Use a sponge to scrub the inside of your reservoir with the solution. Start at the bottom, or base, or your reservoir and work around it, making sure to scrub each part of the walls. Drain any leftover cleaning solution. Rinse your reservoir with fresh water. You will want to do this a couple times at least, to make sure you have any cleaning agents removed. Some hydroponic gardens even keep an extra sponge and bucket of water on hand to do a scrub with clean water before rinsing the tank.

Once you have thoroughly rinsed your hydroponic tank, you need to dry it out. You can choose to dry it yourself with a cloth. Just make sure there are no fibers or particles left behind. The best choice, time allowed, is to allow your tank to air dry. It is simply cleaner and reduces the risk of anything getting left behind.

When your reservoir is dried out, fill it with fresh nutrient solution, and record nutrient and pH readings.

It is time to look at the other ways to maintain your hydroponic system:

Namely, your plants.

Hydroponic plant maintenance

An important part of keeping healthy hydroponic plants is paying attention to them. It’s not enough to simply monitor and maintain your hydroponic system- you need to examine your plants regularly. If you take time to inspect your plants, you can spot problems right away, rather than notice an issue only when your hydroponics plants are dying. Think of hydroponic system maintenance as a holistic practice.

As you test and change out the water, make sure the water looks clean. Basically, make sure you don’t see debris, algae, or fungus developing. Check the water and make sure you dont’ notice any discoloration.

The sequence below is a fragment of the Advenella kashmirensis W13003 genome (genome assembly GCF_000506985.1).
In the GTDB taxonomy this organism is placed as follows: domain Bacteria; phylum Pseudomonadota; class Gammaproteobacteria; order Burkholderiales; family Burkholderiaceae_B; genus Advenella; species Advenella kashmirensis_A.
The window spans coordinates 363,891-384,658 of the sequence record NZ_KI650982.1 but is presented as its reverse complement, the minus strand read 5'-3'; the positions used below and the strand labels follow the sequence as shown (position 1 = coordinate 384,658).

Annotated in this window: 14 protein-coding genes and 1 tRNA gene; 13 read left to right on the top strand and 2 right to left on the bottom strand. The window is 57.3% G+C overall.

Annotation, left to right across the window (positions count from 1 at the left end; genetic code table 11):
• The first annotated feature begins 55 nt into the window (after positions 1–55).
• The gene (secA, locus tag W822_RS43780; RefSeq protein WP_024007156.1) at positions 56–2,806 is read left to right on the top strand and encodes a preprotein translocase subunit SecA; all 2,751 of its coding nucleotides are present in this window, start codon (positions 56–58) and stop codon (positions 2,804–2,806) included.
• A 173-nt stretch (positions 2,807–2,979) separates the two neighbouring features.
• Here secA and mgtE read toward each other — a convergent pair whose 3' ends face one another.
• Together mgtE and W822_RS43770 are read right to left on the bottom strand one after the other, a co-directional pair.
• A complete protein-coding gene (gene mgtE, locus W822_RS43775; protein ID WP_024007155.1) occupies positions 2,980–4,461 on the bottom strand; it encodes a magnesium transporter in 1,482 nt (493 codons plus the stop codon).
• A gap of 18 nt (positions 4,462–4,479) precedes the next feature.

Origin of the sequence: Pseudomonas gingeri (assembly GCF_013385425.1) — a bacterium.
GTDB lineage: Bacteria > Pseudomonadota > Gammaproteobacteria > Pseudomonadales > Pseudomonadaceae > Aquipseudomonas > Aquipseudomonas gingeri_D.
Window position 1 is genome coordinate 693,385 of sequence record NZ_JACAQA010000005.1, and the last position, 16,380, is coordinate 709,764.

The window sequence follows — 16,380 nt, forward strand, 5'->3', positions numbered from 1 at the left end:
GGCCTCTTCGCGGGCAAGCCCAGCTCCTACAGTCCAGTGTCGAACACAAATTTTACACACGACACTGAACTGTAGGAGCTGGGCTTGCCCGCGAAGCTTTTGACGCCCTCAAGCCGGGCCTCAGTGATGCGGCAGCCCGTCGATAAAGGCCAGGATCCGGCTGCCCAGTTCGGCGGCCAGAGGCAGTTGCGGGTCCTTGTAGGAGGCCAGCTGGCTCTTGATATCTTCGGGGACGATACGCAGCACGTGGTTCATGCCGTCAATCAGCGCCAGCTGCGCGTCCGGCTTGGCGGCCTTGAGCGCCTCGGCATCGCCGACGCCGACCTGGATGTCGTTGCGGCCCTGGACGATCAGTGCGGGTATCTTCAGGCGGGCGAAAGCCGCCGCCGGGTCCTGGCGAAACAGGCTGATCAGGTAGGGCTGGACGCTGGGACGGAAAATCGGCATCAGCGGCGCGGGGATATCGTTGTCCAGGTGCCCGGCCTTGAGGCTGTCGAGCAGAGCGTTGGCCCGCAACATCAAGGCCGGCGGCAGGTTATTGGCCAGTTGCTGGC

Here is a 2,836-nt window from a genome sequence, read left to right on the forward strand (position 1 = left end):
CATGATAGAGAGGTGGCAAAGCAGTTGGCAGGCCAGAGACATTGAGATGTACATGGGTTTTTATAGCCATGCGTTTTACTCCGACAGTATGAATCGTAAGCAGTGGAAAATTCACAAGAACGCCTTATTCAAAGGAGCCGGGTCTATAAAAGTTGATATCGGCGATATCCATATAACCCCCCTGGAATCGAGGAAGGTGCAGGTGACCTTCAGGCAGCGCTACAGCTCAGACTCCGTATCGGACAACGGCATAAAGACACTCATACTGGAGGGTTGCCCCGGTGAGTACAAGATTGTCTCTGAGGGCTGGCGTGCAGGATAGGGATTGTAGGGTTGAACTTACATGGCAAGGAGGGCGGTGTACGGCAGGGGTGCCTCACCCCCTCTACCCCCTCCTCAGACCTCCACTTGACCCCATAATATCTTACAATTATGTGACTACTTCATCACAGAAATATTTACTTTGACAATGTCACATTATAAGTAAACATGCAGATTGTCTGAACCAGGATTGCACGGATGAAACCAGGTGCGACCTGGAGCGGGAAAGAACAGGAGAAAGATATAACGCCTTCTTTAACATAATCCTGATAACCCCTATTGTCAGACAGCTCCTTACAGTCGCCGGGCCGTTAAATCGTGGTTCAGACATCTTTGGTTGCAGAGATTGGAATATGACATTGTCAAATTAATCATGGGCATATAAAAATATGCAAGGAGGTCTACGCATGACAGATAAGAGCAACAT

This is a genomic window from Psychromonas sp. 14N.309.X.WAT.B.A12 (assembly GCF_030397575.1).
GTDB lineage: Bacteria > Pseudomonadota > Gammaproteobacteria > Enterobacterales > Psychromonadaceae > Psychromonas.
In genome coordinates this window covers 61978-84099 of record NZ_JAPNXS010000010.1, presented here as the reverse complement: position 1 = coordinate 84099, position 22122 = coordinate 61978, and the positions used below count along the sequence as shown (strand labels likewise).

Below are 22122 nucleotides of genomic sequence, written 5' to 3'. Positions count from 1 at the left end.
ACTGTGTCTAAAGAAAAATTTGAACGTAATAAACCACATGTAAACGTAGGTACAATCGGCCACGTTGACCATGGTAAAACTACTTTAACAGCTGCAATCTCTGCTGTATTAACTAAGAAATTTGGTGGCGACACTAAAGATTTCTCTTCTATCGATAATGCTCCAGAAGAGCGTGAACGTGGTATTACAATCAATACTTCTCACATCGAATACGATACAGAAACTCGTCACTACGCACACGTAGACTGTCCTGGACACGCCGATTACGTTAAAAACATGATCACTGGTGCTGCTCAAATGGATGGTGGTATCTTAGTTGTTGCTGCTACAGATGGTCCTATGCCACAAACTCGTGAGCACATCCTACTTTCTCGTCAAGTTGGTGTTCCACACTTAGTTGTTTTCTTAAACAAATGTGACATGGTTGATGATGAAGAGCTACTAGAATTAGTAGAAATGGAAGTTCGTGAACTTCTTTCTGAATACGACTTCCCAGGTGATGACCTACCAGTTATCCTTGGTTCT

Start by looking at your plants’ roots if you are using a system where plant roots are visible. Healthy roots should be smooth in texture, with a pearly or creamy white color; new roots are often whiter than older growth.

Signs of problems in root systems can include:

  • Yellow or brown color
  • Very tangled root system
  • Having a slimy feel or appearance
  • Having an abnormal odor
  • Blackish color, dying or dead roots

Any of these signs can indicate root rot, chemical burn, or even harmful bacterial and fungal presence. The good news is that if you recognize these symptoms early on, you can usually save your plants and prevent the problem from spreading.

After you examine the roots, you need to have a closer look at your plants. Healthy plants have fairly uniform color throughout the leaves, with a regular growth habit, and leaves that are not curled or malformed.

Signs of problems in plants can include:

  • Limp or curled leaves
  • Edges of leaves are curled or look ‘ruffled’
  • Burnt spots on leaves (especially the tips)
  • Spotting on leaves
  • Necrosis (death of plant tissue)
  • Yellow colored new growth
  • Abnormal deep violet or green color
  • Leaves’ veins turn pale
  • Yellowing between leaf veins
  • Narrowing leaves or malformation
  • Scorched appearance
  • Holes in leaves
  • Visible pests on plants
  • Small, thin webbing on plants
  • Limp stems

Many problems with plants in hydroponics occur as a result of improper nutrients (whether it is an excess or deficiency), improper conditions (such as temperature, lighting, or humidity), or a pest infestation. Much like problems within the root system, these issues can typically be fixed if you catch them early on.

The best thing you can do for hydroponic system maintenance

Growing plants in hydroponics

Be diligent about observing your system and keeping it stable. Regular hydroponic system maintenance is an ongoing process. You may notice some levels fluctuating as you get your hydroponic system established; small changes aren’t usually going to cause large problems. However, if you notice consistent issues or changes in your system, you will be able to prevent large problems later on.